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Using ADO .NET - Changing Databases - Part 4
3 - Binding and Changes

Now that we're full of confidence from this exercise in coordinating code with the results of wizards and dialogs, let's update the database with a whole new class built into ADO .NET. called the Binding class. In Part 3, Binding was a key part of making the wizards do their job. In VB .NET and ADO .NET, Binding has been expanded a great deal from the way it was implemented in the old ADO. Binding is actually a .NET object and it can be found in the namespace System.Windows.Forms.Binding. We'll use this properties and methods in this class to update the database. For more background, you might want to look this up in your VB .NET Help system.

To update the database, we will first have to replace the Label components with something we can change. We'll use a TextBox. And to keep things simple, we will only add one Textbox for the artTitle field in the database. We will also need a Button component to send the change to the database. Drag across all of the Label components to select them and then delete them. You can also delete all of the code to process the artDate and artURL fields too since we won't use them in this example. Then add a TextBox and a Button. My Form looked like this after these changes:

New Form

All of the code to change artTitle in the database will be in the Click event for the Button component. First, we'll go over the bare minimum to do that and then we'll discuss some additional coding that is recommended.

The bare minimum code in the Click event is as follows:

Me.BindingContext(Me.DataSet11, "Articles").EndCurrentEdit()
Me.OleDbDataAdapter1.Update(Me.DataSet11, "Articles")
Me.DataSet11.AcceptChanges()

BindingContext is an object we haven't seen before in our program. And you didn't even declare or initialize it! In fact, you did do that when you set the properties of the TextBox1 control. One of the real advantages of VB .NET over VB 6 is that all of the code is there and accessible. In the hidden Region at the top of the program, VS .NET added a statement that creates the binding (I broke the statment into three lines to make it easier to read).

Me.TextBox1.DataBindings.Add( _
	New System.Windows.Forms.Binding("Text", _
	Me.DataSet11, "Articles.artTitle"))

The Binding objects maintain the relationship between a control (like TextBox1) and a datasource (like our Articles database). Changing (or adding or deleting) a record in a datasource involves several steps. First, the DataSet is changed and then the changed records from the DataSet are updated to the datasource. The EndCurrentEdit method tells the BindingContext object that editing is complete for the current record. Then the task of saving the new Record to the underlying database from the DataSet can be done by calling the Update method to save the DataSet changes back to the database.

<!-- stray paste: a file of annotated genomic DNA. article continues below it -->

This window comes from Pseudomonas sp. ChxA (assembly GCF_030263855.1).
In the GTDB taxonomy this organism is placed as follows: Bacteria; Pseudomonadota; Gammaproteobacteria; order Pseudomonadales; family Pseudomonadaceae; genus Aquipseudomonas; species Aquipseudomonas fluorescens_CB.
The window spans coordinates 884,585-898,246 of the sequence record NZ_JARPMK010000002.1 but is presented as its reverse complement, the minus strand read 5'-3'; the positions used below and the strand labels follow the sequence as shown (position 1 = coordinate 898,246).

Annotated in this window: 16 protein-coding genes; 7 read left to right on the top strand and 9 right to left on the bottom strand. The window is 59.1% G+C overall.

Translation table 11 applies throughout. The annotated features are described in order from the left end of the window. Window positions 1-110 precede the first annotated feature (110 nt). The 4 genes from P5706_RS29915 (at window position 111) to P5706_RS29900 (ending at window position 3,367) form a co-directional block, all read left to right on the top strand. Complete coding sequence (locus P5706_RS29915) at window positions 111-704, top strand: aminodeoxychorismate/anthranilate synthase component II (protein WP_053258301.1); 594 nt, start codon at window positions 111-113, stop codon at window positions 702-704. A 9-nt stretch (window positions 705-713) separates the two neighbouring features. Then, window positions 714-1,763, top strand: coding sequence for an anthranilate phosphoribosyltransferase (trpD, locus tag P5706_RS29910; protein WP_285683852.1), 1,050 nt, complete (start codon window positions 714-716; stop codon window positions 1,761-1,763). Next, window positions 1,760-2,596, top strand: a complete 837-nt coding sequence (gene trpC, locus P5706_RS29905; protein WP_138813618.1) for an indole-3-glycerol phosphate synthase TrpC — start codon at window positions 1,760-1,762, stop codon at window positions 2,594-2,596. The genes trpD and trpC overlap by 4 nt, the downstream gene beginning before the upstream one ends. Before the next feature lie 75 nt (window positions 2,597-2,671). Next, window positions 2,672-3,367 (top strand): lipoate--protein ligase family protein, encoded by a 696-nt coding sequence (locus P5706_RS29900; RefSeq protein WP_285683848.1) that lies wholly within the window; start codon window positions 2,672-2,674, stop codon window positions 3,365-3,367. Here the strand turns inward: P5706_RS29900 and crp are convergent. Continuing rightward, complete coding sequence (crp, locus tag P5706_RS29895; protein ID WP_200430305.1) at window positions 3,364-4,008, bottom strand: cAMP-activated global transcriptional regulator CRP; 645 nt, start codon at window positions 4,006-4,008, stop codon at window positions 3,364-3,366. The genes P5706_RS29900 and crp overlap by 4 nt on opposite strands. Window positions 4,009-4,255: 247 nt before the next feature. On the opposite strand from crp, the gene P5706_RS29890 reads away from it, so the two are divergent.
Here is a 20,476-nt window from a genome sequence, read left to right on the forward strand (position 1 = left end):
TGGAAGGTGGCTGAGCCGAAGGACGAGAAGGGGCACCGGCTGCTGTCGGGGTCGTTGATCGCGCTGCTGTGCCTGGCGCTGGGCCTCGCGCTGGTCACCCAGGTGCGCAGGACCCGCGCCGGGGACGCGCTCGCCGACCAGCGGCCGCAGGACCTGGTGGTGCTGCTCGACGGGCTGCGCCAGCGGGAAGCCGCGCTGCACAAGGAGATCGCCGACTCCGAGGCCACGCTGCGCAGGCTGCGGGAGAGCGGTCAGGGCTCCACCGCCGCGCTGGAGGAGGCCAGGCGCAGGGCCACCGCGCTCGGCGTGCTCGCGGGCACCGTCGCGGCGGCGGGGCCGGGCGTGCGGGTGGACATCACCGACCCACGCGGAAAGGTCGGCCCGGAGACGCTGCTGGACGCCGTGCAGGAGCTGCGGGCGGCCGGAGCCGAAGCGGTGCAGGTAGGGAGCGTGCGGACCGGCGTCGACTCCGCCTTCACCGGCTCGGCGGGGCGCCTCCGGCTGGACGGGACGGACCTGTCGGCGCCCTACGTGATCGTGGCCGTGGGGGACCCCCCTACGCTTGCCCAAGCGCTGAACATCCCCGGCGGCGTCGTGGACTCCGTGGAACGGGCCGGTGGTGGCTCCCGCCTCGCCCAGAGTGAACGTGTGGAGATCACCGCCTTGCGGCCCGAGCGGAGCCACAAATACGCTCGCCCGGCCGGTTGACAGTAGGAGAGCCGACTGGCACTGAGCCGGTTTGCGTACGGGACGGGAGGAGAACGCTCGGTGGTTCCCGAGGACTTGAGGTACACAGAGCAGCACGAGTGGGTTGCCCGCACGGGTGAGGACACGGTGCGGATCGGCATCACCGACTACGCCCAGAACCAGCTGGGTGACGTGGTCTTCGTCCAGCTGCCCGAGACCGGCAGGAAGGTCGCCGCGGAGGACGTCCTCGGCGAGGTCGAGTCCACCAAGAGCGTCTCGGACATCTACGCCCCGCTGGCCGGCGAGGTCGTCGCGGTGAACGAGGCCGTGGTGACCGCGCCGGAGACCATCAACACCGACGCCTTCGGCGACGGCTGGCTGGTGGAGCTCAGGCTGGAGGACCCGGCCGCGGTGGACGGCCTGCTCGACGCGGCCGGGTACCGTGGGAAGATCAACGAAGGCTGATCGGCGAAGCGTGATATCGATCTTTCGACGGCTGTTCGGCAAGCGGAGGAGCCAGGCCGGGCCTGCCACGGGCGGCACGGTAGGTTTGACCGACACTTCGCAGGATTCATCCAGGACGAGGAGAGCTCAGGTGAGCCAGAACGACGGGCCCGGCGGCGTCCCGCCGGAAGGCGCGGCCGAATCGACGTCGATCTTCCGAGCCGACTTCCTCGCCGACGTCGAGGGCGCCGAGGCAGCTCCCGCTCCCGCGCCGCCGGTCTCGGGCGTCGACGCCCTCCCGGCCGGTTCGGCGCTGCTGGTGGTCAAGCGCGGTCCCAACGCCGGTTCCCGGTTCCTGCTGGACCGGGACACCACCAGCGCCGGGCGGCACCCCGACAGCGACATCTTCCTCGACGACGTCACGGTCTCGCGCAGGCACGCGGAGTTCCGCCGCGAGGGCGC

To observe the effect of failing to call EndCurrentEdit, comment out the statement and run the program. Everything appears to work since the contents displayed in the ListBox and TextBox change. But if you close and rerun the program (or examine the database in Access) and you'll see that no changes have been made to the datasource (the Articles table in the database). You have to call EndCurrentEdit or the methods in the Binding class think you're still changing the content of the DataSet. This gives you the ability to make changes to the DataSet in several places and then send them to the database at the right time.

Finally, the AcceptChanges method confirms the changes to the database. This may seem like a lot of trouble. A lot of new programmers think, "Why can't this just be done with one statement? Like, 'Send to database' or something?" Well ... it could. For example, you could put these three statements inside a subroutine call and then just call the subroutine. But you lose flexibility and reliability when you do that. Database types talk about "two phase commit" and "three phase commit" protocols and these things make a lot of difference. The well designed methods in ADO .NET make it possible. For more information about this, try Databases.About.Com. Or, if you want to get in even deeper, here's an article about committing transactions from Microsoft.

The main thing that you should add to your program to upgrade it, however, is exception handling. In the program from Part 2 of this series, we used Try-Catch blocks to intercept exceptions and report them. Although no structured exception handling has been included in this example program (partly to keep the example as simple and streamlined as possible for you), it's something that definitely must be part of any professional system. Here's a Microsoft reference about exception handling that explains more than you probably wanted to know about it.

See the next page for downloads and the complete code.

Next page > The Code and Download > Page 1, 2, 3, 4

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